By: Puru_Saxena


Best Financial Markets Analysis ArticleA Weighing Machine - “In the short run, the market is a voting machine, but in the long run it is a weighing machine’ – Benjamin Graham

BIG PICTURE – The truth is that the financial markets are driven by two powerful emotions – greed and fear.  Essentially, during periods when the market participants are feeling cheerful and optimistic, they end up paying exorbitant prices for mediocre businesses.  On other occasions, when investors are feeling pessimistic about the near-term economic prospects, they price wonderful businesses at absurdly low valuations.  This manic-depressive behaviour has been consistent since the beginning of time and is largely responsible for the wild short-term gyrations in the financial markets.  

Look.  Over the short-term, stock prices are determined by the rapidly-changing emotions of the market participants which fluctuate depending on the news flow.  However, over the long-term, the fate of every stock is ultimately determined by the operating results of the underlying business.  Figure 1 highlights the close relationship between corporate earnings in America (orange line) and the S&P 500 Index (black line).  As you can see, over the past 140 years, the return from American stocks has almost mirrored the growth in corporate earnings. 

Figure 1: Long-term returns depend on earnings

Source: The ChartStore

During times of high volatility and great economic uncertainty, it pays to remember that stocks represent partial stakes in operating businesses.  Therefore, as long as the businesses you own are producing satisfactory results, it is best to ignore the market’s temporary appraisal of your holdings.

It is worth noting that during secular bull-markets, stocks outperform bonds and cash.  Conversely, during secular bear-markets, they produce disappointing returns.  Fortunately, secular bear-markets do not happen very often and they are always followed by lengthy and powerful bull-markets. 

In Figure 2, we have highlighted four secular bear-markets and four secular bull-markets which have occurred in the US over the past 140 years.  Now, it is interesting to note that with the exception of the 1929-1932 market crash (which coincided with the Great Depression), during all the other secular bear-markets, the S&P 500 Index lost roughly two-thirds of its value in real terms!  Even the most recent secular bear-market (2000-2009) produced an inflation-adjusted loss of 66%, which is remarkably consistent with the carnage of the previous episodes.  Therefore, in terms of magnitude, the most recent secular bear-market was almost identical to two of the three previous secular bear-markets. The only exception was the deflationary Great Depression which caused the S&P 500 Index to plummet by an astonishing 83% in real terms!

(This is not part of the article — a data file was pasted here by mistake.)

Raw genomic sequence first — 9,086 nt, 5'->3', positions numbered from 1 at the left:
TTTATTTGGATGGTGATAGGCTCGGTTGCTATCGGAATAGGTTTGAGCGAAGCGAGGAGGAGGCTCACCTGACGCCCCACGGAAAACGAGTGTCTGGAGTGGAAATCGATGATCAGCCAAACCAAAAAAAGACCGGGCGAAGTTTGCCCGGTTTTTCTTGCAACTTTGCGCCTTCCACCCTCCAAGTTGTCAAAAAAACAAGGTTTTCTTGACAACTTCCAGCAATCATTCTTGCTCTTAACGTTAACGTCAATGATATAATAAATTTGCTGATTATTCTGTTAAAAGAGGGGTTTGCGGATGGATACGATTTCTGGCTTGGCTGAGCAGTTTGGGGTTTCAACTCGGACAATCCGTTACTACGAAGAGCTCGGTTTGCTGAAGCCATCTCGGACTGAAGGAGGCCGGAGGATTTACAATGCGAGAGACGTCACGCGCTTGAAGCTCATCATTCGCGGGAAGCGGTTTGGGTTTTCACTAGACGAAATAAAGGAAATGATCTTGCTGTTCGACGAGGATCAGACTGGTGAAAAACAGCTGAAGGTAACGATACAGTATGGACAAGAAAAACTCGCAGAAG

Figure 2: S&P 500 (adjusted for inflation) – 1870 to present

Source: The ChartStore

Given the fact that the most recent secular bear-market was similar in magnitude to most of the previous secular bear-markets, it is conceivable that it may have ended in March 2009.  If this turns out to be true, investors are in for a real treat! 

Now, before you dismiss our positive prognosis, you may want to note that every secular bear-market in the past was followed by a massive secular bull-market.  In fact, the previous four secular bull-markets produced the following inflation-adjusted returns: